There was a time, hundreds of years ago, when most of the scientific instruments we see around us today had not been invented, technology was fairly non-existent and keen observation of the position of the sun in the sky and the lengths of the days used to tell people what time of the day and season it was. It was during such times, way back in 1724, that an astronomical observatory called the Jantar Mantar was built in Delhi by Maharaja Jai Singh II of Jaipur.
The design of the observatory showcases the scientific acuity and sheer ingenuity possessed by ancient Indians, attracting architects, astronomers, scientists and art historians from all over the world to study and decipher the significance and functioning of the various instruments. The observatory derives its name from the Sanskrit words ‘Yantra’ meaning instrument and ‘Mantra’ meaning ‘talisman’ or ‘formula’. It was designed to accurately measure the positions and movements of the sun, the stars, the planets and the moon; to predict the time of the day and make weather forecasts.
Maharaja Jai Singh is said to have been an amateur astronomer and mathematician himself, always poring over texts and attaining knowledge in several different languages. He believed that the tables, charts and handheld devices used by the astronomers and scientists of his time could not provide accurate measurements, and he thus decided to apply his knowledge to building such instruments that could solve the purpose more efficiently and precisely. With this sole initiation and determination, the Jantar Mantar in Delhi as well as those in four other cities across India took shape.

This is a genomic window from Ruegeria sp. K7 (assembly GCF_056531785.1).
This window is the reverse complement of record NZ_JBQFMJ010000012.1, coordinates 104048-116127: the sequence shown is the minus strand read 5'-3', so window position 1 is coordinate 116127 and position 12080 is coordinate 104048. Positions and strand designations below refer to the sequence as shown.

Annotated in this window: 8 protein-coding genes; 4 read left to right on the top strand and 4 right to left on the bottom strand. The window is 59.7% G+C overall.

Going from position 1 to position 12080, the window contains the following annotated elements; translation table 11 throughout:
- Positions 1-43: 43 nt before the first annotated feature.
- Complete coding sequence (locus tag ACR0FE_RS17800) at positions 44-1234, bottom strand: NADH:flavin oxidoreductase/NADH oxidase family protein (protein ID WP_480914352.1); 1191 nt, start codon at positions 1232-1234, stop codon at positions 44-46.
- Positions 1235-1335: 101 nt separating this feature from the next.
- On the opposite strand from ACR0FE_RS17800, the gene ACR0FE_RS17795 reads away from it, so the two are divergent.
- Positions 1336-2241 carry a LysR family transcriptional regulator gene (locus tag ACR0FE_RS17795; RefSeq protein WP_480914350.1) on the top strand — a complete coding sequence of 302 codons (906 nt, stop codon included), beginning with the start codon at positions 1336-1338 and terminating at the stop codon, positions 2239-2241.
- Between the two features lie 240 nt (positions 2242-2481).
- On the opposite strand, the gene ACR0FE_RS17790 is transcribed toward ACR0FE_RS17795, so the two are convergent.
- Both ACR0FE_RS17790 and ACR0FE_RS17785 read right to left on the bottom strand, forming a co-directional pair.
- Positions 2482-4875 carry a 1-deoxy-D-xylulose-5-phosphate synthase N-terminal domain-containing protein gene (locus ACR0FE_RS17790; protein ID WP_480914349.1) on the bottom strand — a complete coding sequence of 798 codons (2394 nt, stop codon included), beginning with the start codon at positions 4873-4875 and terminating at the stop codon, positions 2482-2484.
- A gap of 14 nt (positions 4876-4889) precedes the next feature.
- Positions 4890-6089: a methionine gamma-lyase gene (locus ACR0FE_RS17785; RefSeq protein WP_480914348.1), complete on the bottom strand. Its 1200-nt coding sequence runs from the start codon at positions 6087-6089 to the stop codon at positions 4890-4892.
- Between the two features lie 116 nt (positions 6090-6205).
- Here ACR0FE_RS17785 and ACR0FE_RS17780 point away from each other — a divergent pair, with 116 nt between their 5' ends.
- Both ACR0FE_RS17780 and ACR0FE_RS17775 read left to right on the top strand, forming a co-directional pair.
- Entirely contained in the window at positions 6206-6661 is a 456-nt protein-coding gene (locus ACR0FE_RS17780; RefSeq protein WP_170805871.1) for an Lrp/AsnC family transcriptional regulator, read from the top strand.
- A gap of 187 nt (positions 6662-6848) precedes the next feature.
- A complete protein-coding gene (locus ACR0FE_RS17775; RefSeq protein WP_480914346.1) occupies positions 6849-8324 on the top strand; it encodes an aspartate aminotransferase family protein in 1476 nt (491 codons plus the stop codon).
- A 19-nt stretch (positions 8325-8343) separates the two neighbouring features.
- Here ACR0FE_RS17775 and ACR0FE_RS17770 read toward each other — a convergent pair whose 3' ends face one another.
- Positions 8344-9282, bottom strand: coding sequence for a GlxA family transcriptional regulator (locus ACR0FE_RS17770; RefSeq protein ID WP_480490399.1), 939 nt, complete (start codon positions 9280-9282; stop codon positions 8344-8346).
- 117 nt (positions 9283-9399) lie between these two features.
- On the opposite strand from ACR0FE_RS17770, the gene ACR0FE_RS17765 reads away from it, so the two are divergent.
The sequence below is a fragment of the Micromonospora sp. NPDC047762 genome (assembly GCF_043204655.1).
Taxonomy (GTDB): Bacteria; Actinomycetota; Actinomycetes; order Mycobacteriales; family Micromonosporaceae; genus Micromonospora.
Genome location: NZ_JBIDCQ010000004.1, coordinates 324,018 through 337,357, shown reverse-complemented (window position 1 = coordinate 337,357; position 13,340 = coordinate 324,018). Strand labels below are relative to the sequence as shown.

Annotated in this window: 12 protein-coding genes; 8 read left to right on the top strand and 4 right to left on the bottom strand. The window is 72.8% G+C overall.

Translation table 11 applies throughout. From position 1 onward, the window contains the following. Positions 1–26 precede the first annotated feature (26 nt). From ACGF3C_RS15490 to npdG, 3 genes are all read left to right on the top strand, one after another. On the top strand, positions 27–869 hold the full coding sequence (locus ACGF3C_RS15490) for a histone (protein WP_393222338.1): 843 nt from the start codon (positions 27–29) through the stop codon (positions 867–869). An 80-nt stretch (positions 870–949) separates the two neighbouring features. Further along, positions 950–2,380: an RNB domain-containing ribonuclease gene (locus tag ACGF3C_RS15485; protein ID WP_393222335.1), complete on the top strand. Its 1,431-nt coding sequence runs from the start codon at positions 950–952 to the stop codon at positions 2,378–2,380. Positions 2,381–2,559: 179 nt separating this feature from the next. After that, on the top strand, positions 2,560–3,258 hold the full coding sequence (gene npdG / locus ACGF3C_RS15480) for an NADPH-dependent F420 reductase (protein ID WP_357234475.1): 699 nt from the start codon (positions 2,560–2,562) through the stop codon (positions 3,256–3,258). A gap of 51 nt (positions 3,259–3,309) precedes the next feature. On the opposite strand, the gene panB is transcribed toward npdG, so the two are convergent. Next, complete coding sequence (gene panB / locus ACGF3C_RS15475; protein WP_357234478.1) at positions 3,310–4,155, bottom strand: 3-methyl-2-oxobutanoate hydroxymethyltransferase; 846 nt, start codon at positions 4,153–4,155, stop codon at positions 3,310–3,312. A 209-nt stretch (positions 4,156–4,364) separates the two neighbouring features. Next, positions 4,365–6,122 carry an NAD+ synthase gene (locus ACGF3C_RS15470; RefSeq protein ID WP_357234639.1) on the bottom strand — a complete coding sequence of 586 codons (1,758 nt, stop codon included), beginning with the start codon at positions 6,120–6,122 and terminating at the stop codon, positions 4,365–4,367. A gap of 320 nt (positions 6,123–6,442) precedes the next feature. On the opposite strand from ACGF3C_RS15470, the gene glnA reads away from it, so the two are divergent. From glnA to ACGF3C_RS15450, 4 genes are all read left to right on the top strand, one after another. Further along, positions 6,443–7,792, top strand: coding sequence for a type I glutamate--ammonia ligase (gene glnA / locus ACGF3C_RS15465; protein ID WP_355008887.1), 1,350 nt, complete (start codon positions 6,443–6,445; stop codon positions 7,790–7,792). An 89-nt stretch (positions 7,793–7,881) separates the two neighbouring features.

The observatory contains a total of 14 gigantic architectural astronomical measuring instruments, covering a staggering area of almost five acres. The major ones include the Samrat Yantra, Ram Yantra, Jai Prakash Yantra and Mishr Yantra.
The Samrat Yantra or the king of instruments is basically a giant sundial with precision markings so that it can measure the declination of the heavenly bodies as well as the exact time of the day. The Ram Yantra is formed by a pair of hollow circular buildings that together measure the altitudes of stars. The Jai Prakash Yantra consists of hollow hemispheres with markings inside. It shows the sun’s position twice a year at the time of the equinox.
Another device known as the Hindu Chhatri can predict weather changes and the onset of monsoons. The most interesting instrument, though, is the Mishr Yantra, a group of five instruments that can indicate when it is noon in different cities all over the world. Pretty amazing, isn't it?
The Jantar Mantar is situated on Parliament Street, close to Connaught Place (CP) and very easily accessible from both Patel Chowk and Shivaji Stadium Metro Stations. It’s a popular item on every tourist’s itinerary when visiting Delhi.
The vast open space and lush greenery of the site provides its visitors a quiet and comfortable place for some respite from the city’s constant hustle & bustle, making it an ideal place for peaceful contemplation - come on over and get an eyeful of this ancient marvel!